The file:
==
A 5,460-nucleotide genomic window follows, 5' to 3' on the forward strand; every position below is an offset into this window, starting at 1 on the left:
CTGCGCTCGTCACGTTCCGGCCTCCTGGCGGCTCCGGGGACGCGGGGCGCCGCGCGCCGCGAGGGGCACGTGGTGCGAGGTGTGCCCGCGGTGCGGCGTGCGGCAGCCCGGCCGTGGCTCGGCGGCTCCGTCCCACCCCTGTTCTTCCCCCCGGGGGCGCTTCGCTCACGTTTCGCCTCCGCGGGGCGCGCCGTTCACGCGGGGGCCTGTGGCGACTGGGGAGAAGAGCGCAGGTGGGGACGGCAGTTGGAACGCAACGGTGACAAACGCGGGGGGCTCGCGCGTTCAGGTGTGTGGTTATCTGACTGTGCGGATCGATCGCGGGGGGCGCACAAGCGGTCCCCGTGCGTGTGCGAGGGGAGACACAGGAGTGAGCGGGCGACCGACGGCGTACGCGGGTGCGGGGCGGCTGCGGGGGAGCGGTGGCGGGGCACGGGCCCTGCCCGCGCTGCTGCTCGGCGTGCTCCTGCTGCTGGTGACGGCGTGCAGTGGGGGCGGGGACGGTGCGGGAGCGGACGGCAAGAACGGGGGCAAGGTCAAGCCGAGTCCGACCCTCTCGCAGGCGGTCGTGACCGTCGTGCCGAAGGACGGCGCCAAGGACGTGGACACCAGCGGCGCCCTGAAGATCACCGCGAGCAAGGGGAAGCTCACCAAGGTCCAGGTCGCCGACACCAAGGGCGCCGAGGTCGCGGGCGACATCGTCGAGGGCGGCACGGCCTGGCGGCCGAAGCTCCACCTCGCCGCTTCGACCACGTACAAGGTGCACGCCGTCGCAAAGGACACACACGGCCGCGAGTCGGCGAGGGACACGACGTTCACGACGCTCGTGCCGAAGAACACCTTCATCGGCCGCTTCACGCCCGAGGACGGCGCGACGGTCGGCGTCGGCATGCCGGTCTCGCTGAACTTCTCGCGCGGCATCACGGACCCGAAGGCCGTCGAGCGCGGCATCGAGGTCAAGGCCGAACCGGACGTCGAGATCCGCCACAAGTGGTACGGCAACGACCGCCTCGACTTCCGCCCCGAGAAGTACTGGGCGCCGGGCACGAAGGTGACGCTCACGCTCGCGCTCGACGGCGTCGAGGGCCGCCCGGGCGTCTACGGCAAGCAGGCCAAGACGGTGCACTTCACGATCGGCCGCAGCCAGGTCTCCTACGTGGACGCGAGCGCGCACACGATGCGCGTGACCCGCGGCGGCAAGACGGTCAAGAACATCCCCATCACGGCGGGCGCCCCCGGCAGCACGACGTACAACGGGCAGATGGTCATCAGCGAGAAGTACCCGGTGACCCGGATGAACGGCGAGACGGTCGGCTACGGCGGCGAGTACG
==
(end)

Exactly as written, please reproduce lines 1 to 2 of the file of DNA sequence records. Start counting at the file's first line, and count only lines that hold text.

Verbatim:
A 5,460-nucleotide genomic window follows, 5' to 3' on the forward strand; every position below is an offset into this window, starting at 1 on the left:
CTGCGCTCGTCACGTTCCGGCCTCCTGGCGGCTCCGGGGACGCGGGGCGCCGCGCGCCGCGAGGGGCACGTGGTGCGAGGTGTGCCCGCGGTGCGGCGTGCGGCAGCCCGGCCGTGGCTCGGCGGCTCCGTCCCACCCCTGTTCTTCCCCCCGGGGGCGCTTCGCTCACGTTTCGCCTCCGCGGGGCGCGCCGTTCACGCGGGGGCCTGTGGCGACTGGGGAGAAGAGCGCAGGTGGGGACGGCAGTTGGAACGCAACGGTGACAAACGCGGGGGGCTCGCGCGTTCAGGTGTGTGGTTATCTGACTGTGCGGATCGATCGCGGGGGGCGCACAAGCGGTCCCCGTGCGTGTGCGAGGGGAGACACAGGAGTGAGCGGGCGACCGACGGCGTACGCGGGTGCGGGGCGGCTGCGGGGGAGCGGTGGCGGGGCACGGGCCCTGCCCGCGCTGCTGCTCGGCGTGCTCCTGCTGCTGGTGACGGCGTGCAGTGGGGGCGGGGACGGTGCGGGAGCGGACGGCAAGAACGGGGGCAAGGTCAAGCCGAGTCCGACCCTCTCGCAGGCGGTCGTGACCGTCGTGCCGAAGGACGGCGCCAAGGACGTGGACACCAGCGGCGCCCTGAAGATCACCGCGAGCAAGGGGAAGCTCACCAAGGTCCAGGTCGCCGACACCAAGGGCGCCGAGGTCGCGGGCGACATCGTCGAGGGCGGCACGGCCTGGCGGCCGAAGCTCCACCTCGCCGCTTCGACCACGTACAAGGTGCACGCCGTCGCAAAGGACACACACGGCCGCGAGTCGGCGAGGGACACGACGTTCACGACGCTCGTGCCGAAGAACACCTTCATCGGCCGCTTCACGCCCGAGGACGGCGCGACGGTCGGCGTCGGCATGCCGGTCTCGCTGAACTTCTCGCGCGGCATCACGGACCCGAAGGCCGTCGAGCGCGGCATCGAGGTCAAGGCCGAACCGGACGTCGAGATCCGCCACAAGTGGTACGGCAACGACCGCCTCGACTTCCGCCCCGAGAAGTACTGGGCGCCGGGCACGAAGGTGACGCTCACGCTCGCGCTCGACGGCGTCGAGGGCCGCCCGGGCGTCTACGGCAAGCAGGCCAAGACGGTGCACTTCACGATCGGCCGCAGCCAGGTCTCCTACGTGGACGCGAGCGCGCACACGATGCGCGTGACCCGCGGCGGCAAGACGGTCAAGAACATCCCCATCACGGCGGGCGCCCCCGGCAGCACGACGTACAACGGGCAGATGGTCATCAGCGAGAAGTACCCGGTGACCCGGATGAACGGCGAGACGGTCGGCTACGGCGGCGAGTACG